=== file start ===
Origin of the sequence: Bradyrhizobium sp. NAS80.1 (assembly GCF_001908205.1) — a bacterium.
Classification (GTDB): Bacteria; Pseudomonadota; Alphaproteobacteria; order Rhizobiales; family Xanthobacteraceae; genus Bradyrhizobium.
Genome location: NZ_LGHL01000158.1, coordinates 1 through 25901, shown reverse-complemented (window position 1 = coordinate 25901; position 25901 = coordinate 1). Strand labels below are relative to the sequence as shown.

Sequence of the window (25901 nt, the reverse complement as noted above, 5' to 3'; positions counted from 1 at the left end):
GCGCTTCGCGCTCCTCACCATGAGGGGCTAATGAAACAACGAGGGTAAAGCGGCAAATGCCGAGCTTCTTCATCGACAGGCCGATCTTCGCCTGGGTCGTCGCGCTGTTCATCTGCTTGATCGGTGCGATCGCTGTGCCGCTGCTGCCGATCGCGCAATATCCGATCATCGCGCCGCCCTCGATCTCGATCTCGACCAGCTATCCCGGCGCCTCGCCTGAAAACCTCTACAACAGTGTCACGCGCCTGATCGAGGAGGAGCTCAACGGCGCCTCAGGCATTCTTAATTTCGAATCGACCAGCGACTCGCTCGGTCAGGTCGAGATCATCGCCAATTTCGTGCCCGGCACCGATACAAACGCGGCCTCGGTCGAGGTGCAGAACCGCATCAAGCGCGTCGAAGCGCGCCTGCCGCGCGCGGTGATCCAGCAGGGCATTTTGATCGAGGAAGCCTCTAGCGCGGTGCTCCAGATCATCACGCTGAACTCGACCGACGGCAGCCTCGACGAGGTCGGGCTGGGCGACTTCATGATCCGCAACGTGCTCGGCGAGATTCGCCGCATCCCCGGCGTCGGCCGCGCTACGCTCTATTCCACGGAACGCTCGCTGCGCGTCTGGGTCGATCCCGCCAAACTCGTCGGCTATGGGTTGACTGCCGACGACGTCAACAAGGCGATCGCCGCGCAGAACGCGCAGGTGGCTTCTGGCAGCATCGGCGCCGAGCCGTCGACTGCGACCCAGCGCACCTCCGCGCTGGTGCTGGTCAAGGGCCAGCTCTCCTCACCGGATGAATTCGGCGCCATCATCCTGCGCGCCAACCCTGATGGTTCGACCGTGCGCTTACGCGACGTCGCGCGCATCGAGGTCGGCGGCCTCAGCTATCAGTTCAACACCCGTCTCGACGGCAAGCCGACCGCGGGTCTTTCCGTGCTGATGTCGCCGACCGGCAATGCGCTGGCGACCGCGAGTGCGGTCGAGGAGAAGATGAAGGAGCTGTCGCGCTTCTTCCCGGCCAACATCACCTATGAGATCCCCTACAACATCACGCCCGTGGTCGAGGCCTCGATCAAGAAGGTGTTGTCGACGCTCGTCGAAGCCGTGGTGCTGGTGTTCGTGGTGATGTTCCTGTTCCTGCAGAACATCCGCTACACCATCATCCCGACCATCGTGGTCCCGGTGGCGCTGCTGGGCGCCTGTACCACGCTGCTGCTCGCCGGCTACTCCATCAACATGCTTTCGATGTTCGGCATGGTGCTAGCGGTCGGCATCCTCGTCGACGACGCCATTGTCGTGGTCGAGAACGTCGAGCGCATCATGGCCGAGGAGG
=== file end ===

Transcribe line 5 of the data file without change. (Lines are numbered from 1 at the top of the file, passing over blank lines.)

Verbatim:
GCGCTTCGCGCTCCTCACCATGAGGGGCTAATGAAACAACGAGGGTAAAGCGGCAAATGCCGAGCTTCTTCATCGACAGGCCGATCTTCGCCTGGGTCGTCGCGCTGTTCATCTGCTTGATCGGTGCGATCGCTGTGCCGCTGCTGCCGATCGCGCAATATCCGATCATCGCGCCGCCCTCGATCTCGATCTCGACCAGCTATCCCGGCGCCTCGCCTGAAAACCTCTACAACAGTGTCACGCGCCTGATCGAGGAGGAGCTCAACGGCGCCTCAGGCATTCTTAATTTCGAATCGACCAGCGACTCGCTCGGTCAGGTCGAGATCATCGCCAATTTCGTGCCCGGCACCGATACAAACGCGGCCTCGGTCGAGGTGCAGAACCGCATCAAGCGCGTCGAAGCGCGCCTGCCGCGCGCGGTGATCCAGCAGGGCATTTTGATCGAGGAAGCCTCTAGCGCGGTGCTCCAGATCATCACGCTGAACTCGACCGACGGCAGCCTCGACGAGGTCGGGCTGGGCGACTTCATGATCCGCAACGTGCTCGGCGAGATTCGCCGCATCCCCGGCGTCGGCCGCGCTACGCTCTATTCCACGGAACGCTCGCTGCGCGTCTGGGTCGATCCCGCCAAACTCGTCGGCTATGGGTTGACTGCCGACGACGTCAACAAGGCGATCGCCGCGCAGAACGCGCAGGTGGCTTCTGGCAGCATCGGCGCCGAGCCGTCGACTGCGACCCAGCGCACCTCCGCGCTGGTGCTGGTCAAGGGCCAGCTCTCCTCACCGGATGAATTCGGCGCCATCATCCTGCGCGCCAACCCTGATGGTTCGACCGTGCGCTTACGCGACGTCGCGCGCATCGAGGTCGGCGGCCTCAGCTATCAGTTCAACACCCGTCTCGACGGCAAGCCGACCGCGGGTCTTTCCGTGCTGATGTCGCCGACCGGCAATGCGCTGGCGACCGCGAGTGCGGTCGAGGAGAAGATGAAGGAGCTGTCGCGCTTCTTCCCGGCCAACATCACCTATGAGATCCCCTACAACATCACGCCCGTGGTCGAGGCCTCGATCAAGAAGGTGTTGTCGACGCTCGTCGAAGCCGTGGTGCTGGTGTTCGTGGTGATGTTCCTGTTCCTGCAGAACATCCGCTACACCATCATCCCGACCATCGTGGTCCCGGTGGCGCTGCTGGGCGCCTGTACCACGCTGCTGCTCGCCGGCTACTCCATCAACATGCTTTCGATGTTCGGCATGGTGCTAGCGGTCGGCATCCTCGTCGACGACGCCATTGTCGTGGTCGAGAACGTCGAGCGCATCATGGCCGAGGAGG